CLEVELAND — If you ask Sister Corita Ambro of Saint Augustine Parish in Cleveland, the need was already great for the annual Thanksgiving meal she serves at the Hunger Center on Howard Avenue.
Now add in the COVID-19 pandemic, and that's a lot on Sister Ambro's plate.
She's not worried about the extra need, she just needs volunteers to make it happen. The Hunger Center hopes to pack at least 13,000 meals this year, more than ever, thanks to the growing need from the pandemic. Some people will still be able to eat at the Hunger Center in-person, but capacity there is one-fourth what it was in the past.
Sister Ambro says the parish is also doing more deliveries than ever before this year, since many people are confined to their homes or staying at shelters. The parish is doing about 600 deliveries a day.
That need will also be felt on Thanksgiving, since the usual Baron Bus service that brings people to and from the center is not operational. So now, Sister Ambro is not just looking for volunteers to pack dinners, but drive them to those who need it.
Sister Ambro says some volunteers have stepped up for about 400 meals, and TownHall restaurant will do about 500, but that 13,000 is the remainder. Those who want to pack the meals would do so at the Hunger Center and two other kitchens on Thanksgiving. Those who want to deliver the meals would also start at the Hunger Center. Meals will be distributed to people in Cleveland, Lorain, Huron County and Youngstown.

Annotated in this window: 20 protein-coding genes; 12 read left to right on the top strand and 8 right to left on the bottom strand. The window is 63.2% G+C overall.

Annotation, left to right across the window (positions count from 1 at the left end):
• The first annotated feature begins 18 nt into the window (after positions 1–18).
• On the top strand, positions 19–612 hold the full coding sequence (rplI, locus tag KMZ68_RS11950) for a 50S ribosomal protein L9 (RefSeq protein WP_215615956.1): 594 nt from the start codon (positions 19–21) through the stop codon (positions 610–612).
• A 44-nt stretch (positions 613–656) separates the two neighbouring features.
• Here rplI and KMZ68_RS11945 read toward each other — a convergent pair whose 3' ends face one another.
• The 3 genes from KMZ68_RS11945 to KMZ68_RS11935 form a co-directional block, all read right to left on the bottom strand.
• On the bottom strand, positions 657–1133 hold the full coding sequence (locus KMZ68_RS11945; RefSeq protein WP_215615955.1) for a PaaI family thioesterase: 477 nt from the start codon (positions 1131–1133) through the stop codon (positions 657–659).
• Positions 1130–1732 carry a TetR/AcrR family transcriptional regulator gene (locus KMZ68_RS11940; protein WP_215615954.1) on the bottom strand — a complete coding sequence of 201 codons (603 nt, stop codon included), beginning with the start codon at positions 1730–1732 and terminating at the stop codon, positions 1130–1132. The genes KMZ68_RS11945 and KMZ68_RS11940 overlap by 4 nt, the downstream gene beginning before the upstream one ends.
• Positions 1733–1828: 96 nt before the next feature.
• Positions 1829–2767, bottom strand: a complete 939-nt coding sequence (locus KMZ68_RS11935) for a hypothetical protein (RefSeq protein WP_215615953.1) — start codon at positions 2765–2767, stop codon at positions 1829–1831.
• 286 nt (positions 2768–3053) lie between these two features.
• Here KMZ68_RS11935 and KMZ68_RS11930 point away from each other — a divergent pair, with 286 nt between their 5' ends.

The number to call to volunteer is 216-781-5530. You can also visit the Hunger Center website to learn more, here.
Sister Ambro adds the Hunger Center is always in need of more food. Their pantry is currently looking for canned vegetables, ground beef (or other easy-to-use meats), pasta sauces and salad dressings. The same number can be called for those.
As for Sister Ambro, she is doing well during the pandemic. She just hopes she can serve those she loves like normal, and is feeling blessed by the opportunity to do so.
"And that's one of the things I can't get over, is the gratefulness of those people as they come in every day," she says. "It's 'thank you Sister, you're keeping us alive, thank you Sister, the food's wonderful.' It might not be the best food on a particular day, but they love it, and they come in and they eat it and they're so grateful. It's such a great thing to see the gratefulness of people, and it makes me feel so grateful to God for my vocation, for being here at Saint Augustine's, and being able to help."